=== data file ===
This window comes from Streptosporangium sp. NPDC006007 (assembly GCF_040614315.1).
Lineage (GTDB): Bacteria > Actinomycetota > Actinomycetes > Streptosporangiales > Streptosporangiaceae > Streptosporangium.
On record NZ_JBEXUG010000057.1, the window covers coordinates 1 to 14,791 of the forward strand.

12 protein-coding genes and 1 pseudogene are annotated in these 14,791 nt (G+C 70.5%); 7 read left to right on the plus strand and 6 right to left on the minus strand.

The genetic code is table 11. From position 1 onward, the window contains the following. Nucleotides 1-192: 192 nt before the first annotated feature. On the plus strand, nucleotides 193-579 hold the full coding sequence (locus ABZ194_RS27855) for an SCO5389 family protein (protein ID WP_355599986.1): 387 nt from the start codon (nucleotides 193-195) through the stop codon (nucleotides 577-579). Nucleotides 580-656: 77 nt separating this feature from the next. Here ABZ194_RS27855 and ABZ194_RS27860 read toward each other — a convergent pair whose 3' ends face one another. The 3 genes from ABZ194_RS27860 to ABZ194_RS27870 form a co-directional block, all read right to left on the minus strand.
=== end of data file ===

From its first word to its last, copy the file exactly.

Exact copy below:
This window comes from Streptosporangium sp. NPDC006007 (assembly GCF_040614315.1).
Lineage (GTDB): Bacteria > Actinomycetota > Actinomycetes > Streptosporangiales > Streptosporangiaceae > Streptosporangium.
On record NZ_JBEXUG010000057.1, the window covers coordinates 1 to 14,791 of the forward strand.

12 protein-coding genes and 1 pseudogene are annotated in these 14,791 nt (G+C 70.5%); 7 read left to right on the plus strand and 6 right to left on the minus strand.

The genetic code is table 11. From position 1 onward, the window contains the following. Nucleotides 1-192: 192 nt before the first annotated feature. On the plus strand, nucleotides 193-579 hold the full coding sequence (locus ABZ194_RS27855) for an SCO5389 family protein (protein ID WP_355599986.1): 387 nt from the start codon (nucleotides 193-195) through the stop codon (nucleotides 577-579). Nucleotides 580-656: 77 nt separating this feature from the next. Here ABZ194_RS27855 and ABZ194_RS27860 read toward each other — a convergent pair whose 3' ends face one another. The 3 genes from ABZ194_RS27860 to ABZ194_RS27870 form a co-directional block, all read right to left on the minus strand.